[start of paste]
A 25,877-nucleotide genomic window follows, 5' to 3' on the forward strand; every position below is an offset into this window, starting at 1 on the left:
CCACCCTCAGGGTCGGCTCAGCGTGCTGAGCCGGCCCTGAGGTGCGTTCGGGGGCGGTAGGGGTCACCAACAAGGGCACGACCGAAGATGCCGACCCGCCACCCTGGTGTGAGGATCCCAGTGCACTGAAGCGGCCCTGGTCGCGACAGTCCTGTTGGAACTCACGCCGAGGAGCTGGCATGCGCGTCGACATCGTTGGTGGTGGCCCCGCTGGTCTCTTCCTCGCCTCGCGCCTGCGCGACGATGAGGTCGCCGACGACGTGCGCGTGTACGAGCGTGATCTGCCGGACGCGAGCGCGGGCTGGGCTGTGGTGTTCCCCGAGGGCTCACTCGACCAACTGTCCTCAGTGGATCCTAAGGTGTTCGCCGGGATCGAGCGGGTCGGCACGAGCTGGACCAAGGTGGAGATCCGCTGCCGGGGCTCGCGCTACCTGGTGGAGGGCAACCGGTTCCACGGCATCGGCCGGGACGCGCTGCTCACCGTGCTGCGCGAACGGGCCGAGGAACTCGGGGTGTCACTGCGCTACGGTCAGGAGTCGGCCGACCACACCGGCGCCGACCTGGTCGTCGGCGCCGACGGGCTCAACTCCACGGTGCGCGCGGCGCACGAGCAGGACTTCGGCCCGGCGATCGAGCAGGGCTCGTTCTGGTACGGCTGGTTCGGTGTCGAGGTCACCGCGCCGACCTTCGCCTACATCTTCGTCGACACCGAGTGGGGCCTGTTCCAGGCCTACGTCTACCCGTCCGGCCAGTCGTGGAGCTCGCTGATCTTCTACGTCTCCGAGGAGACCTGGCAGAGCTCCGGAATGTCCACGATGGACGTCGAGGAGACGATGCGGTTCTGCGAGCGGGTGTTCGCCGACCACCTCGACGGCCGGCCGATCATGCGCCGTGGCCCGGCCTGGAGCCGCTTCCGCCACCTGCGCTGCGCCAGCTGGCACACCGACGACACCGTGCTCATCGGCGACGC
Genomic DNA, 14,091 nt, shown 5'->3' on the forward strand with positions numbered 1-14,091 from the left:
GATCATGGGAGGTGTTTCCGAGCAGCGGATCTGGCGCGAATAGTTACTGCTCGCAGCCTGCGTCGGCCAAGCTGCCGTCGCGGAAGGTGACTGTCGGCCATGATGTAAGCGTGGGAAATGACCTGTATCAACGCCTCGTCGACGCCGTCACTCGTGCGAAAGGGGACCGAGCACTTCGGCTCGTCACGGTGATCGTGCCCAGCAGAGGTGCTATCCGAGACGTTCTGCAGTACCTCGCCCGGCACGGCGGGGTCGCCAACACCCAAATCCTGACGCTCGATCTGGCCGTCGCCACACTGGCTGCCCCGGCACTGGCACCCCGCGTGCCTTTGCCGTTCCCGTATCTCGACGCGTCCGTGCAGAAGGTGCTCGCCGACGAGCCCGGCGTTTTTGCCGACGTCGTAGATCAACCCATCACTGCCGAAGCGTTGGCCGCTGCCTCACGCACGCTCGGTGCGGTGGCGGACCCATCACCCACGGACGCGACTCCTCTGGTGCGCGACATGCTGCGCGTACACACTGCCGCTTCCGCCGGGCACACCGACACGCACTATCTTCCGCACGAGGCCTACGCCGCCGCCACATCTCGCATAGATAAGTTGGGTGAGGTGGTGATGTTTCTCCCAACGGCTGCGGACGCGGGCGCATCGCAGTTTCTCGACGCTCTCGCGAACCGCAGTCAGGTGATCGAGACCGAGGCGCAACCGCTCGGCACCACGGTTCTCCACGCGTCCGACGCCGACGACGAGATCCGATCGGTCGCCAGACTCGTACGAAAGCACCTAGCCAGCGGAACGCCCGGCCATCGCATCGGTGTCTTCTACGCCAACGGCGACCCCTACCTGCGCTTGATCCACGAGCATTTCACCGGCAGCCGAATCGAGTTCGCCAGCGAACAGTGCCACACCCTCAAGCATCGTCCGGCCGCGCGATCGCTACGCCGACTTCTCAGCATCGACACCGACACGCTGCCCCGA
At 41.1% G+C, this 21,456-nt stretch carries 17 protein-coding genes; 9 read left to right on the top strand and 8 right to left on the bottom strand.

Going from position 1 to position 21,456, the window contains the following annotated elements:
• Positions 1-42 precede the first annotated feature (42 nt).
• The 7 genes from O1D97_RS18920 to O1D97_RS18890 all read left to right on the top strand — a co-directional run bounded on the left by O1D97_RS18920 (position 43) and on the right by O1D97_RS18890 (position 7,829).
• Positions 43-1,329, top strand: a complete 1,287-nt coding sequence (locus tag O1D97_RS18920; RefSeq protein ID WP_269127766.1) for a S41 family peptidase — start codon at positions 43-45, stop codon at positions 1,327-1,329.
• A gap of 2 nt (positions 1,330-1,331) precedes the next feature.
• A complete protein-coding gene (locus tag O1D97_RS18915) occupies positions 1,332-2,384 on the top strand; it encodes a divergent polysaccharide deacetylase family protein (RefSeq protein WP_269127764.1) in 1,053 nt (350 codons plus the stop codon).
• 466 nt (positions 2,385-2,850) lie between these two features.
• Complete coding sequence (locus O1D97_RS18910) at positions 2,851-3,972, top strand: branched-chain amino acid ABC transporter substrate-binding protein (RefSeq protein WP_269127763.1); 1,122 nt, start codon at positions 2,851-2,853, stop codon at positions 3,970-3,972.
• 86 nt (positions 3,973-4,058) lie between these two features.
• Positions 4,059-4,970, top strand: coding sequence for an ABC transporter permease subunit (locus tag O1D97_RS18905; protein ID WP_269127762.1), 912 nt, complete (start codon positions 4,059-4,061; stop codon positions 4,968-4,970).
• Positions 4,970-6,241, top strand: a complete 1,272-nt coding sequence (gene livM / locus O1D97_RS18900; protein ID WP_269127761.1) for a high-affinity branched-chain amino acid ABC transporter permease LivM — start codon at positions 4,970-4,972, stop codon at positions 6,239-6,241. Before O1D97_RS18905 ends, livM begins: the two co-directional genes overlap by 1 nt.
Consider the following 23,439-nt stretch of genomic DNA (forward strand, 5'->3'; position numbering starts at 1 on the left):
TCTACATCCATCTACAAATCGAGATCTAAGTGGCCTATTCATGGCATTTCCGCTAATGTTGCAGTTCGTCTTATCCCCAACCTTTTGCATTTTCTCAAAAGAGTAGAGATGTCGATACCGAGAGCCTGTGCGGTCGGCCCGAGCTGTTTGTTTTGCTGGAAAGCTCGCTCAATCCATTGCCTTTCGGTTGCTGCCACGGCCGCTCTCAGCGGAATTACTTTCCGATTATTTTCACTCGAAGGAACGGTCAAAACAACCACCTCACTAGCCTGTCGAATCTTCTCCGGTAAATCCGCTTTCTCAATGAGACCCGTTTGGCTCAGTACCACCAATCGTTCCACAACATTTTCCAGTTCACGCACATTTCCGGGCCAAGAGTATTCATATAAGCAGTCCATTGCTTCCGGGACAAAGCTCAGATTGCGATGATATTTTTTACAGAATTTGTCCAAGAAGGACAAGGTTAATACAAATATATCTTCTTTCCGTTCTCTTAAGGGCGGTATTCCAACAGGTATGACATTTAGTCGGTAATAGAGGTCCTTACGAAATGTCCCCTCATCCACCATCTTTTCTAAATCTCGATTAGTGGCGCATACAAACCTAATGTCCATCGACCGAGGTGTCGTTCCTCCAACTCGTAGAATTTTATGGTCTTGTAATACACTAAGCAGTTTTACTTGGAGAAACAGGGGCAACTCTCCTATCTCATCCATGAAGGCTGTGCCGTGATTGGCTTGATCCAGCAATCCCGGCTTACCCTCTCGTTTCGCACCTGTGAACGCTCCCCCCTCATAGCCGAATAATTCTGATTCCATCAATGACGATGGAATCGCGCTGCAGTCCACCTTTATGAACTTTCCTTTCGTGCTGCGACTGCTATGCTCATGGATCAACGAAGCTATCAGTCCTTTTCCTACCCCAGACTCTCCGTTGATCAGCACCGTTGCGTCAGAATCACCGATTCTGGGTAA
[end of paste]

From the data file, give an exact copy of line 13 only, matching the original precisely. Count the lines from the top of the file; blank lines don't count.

• Complete coding sequence (locus O1D97_RS18910) at positions 2,851-3,972, top strand: branched-chain amino acid ABC transporter substrate-binding protein (RefSeq protein WP_269127763.1); 1,122 nt, start codon at positions 2,851-2,853, stop codon at positions 3,970-3,972.